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FWIW: “How does an American nurse contract Ebola? With directions like these.”

by Steve Krause on October 15th, 2014

Here’s something I came across online today that seems very much connected to what we’re talking about right now: from the site Vox, “How does an American nurse contract Ebola? With directions like these.” It’s worth looking at if you are curious (and/or worried) about the Ebola crisis and also if you want an answer to the question “when to directions really matter?” The short version is the Center for Disease Control issued some very bad directions to health care professionals about how to properly remove protective equipment. It’s an interesting piece. FWIW.

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  1. Elyse Cawetzka permalink

    Since I am going into healthcare, I found this article/guideline interesting. What amazes me about this is that there seems to be a lot of fill in the blank or open endings. It’s clear that the CDC thought there were open ends too because they came out with the powerpoint slides, however it blows my mind that even with the CDC’s slides, there is still quite a bit of openness. Diseases like ebola are incredibly dangerous and there can’t be any open ends when it comes to PPE. I used to work in a lab where we were exposed to a lot of toxic and potentially life changing things if we didn’t take the correct precautions, so I know the importance of correctly putting on and taking off the PPE. The thing that made me question the instructions for diseases like ebola was the potential exposure to the contaminates every piece of PPE. The gloves are to be taken off first, then the face mask, then the gown, etc…my question is what about the risk your hands now have when taking off all the other PPE.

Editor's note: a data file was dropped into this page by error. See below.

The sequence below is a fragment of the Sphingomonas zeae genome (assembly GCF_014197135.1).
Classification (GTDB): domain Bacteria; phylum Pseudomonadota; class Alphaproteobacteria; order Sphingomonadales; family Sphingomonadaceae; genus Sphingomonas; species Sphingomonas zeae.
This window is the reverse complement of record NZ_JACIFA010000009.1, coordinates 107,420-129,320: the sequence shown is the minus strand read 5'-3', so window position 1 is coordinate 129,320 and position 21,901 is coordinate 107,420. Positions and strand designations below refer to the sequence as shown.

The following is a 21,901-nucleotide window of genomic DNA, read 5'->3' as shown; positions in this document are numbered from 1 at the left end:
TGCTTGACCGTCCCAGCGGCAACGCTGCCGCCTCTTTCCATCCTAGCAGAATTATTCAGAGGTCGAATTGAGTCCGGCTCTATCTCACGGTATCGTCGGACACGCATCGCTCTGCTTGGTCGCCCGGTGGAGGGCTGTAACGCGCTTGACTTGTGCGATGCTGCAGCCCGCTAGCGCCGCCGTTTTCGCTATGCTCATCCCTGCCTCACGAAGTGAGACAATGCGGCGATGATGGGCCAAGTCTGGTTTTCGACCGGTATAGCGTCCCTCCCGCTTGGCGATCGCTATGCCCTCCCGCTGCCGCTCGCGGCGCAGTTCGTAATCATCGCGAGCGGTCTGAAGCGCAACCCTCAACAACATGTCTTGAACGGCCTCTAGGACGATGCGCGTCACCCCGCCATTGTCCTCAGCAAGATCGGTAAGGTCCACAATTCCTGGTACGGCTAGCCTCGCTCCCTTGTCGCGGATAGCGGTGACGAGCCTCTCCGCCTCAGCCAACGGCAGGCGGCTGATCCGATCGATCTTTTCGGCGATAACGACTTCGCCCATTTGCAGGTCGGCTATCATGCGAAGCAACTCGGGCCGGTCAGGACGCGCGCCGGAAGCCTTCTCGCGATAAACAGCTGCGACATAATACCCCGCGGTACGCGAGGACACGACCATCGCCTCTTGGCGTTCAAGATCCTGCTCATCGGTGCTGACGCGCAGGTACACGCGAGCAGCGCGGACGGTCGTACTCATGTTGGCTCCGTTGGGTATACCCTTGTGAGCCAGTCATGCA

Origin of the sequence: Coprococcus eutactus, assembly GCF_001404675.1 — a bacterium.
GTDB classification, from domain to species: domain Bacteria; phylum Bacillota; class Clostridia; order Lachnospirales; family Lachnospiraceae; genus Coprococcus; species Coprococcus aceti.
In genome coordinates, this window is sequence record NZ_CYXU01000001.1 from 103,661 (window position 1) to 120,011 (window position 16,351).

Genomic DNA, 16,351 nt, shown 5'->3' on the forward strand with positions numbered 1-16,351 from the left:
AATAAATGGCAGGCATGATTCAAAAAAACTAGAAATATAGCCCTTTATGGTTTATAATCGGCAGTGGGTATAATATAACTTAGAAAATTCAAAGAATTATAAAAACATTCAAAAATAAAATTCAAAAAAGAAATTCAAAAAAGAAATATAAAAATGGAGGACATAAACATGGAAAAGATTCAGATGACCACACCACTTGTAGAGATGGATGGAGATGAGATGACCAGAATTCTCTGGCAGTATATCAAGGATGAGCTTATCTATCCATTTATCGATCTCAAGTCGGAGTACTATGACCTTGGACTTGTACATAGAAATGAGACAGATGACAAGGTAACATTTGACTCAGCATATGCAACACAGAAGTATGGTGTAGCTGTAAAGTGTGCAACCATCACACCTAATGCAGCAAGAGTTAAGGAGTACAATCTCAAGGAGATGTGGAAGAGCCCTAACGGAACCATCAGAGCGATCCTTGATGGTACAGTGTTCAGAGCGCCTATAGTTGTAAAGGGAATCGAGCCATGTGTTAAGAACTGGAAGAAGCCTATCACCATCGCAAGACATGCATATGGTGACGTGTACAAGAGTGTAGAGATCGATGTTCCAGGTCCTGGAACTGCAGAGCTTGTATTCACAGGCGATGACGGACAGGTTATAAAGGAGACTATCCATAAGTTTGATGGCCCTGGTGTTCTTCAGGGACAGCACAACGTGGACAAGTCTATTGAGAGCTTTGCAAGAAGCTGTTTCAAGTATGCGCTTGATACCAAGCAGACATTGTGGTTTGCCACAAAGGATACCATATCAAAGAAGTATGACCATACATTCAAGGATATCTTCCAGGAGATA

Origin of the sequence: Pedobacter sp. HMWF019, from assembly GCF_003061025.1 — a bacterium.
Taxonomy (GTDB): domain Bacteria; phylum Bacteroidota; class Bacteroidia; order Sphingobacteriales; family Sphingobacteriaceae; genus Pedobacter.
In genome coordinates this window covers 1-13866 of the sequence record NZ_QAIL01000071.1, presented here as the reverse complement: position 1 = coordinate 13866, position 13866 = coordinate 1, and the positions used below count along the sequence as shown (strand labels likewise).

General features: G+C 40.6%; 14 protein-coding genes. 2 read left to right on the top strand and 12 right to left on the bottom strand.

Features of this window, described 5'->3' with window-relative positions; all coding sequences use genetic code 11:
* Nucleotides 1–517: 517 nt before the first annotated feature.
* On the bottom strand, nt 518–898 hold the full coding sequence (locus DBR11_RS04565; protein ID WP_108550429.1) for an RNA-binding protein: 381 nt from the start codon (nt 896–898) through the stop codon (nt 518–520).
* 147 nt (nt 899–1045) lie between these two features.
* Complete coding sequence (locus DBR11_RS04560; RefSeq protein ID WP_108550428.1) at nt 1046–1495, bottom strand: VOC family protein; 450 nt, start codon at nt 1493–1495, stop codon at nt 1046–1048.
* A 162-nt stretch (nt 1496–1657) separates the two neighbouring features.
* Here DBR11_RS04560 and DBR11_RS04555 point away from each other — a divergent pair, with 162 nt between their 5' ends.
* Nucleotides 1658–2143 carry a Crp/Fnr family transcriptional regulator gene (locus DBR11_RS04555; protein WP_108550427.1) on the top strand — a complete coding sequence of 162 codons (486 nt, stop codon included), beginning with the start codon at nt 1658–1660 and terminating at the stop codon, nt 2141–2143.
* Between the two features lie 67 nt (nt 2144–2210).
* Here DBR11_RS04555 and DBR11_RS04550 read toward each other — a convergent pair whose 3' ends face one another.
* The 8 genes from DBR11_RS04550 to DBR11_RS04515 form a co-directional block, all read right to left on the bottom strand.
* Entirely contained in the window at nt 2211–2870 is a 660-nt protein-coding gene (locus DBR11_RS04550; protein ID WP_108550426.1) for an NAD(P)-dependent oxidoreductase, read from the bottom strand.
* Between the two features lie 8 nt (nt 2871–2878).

2. Melanie Waller permalink

    I too have been there. When I worked in a hospital setting, we had to be fitted for PPE when dealing with patients who were in isolation. I worked in the kitchen and still had to learn all this stuff. I understand how hard it is to follow these kinds of directions. We had to go to all day sessions and learn about isolation patients, wearing protective gear and how to put all this on and take it off correctly. Then there was a session that taught us how to properly wash and clean ourselves and clothes. If any kind of fluid was on our uniform then we had to notify our Infection Control Dept. This class was mandatory and we had to do it every year (kinda like CPR and make sure we knew and understood what and how to do).
    I am surprised that these people in Texas were not given proper showings along with instructions to make sure they knew what to do. Just because they are nurses (Dr., aides, etc.) doesn’t mean they know it all and should be expected to act accordingly without some kind of help.

  3. Carly permalink

    What I noticed in particular about this, was just the wordiness of it. After having read the Tech Writing Handbook, I see exactly what they mean about the “ifs” and “thens.” They really do stick out, and just add unwanted length to these directions.

    They’re the kind of directions you look at and want to skim, because it’s overwhelming how they have them set up. Could be less bullet points, repetitiveness, and words easily.

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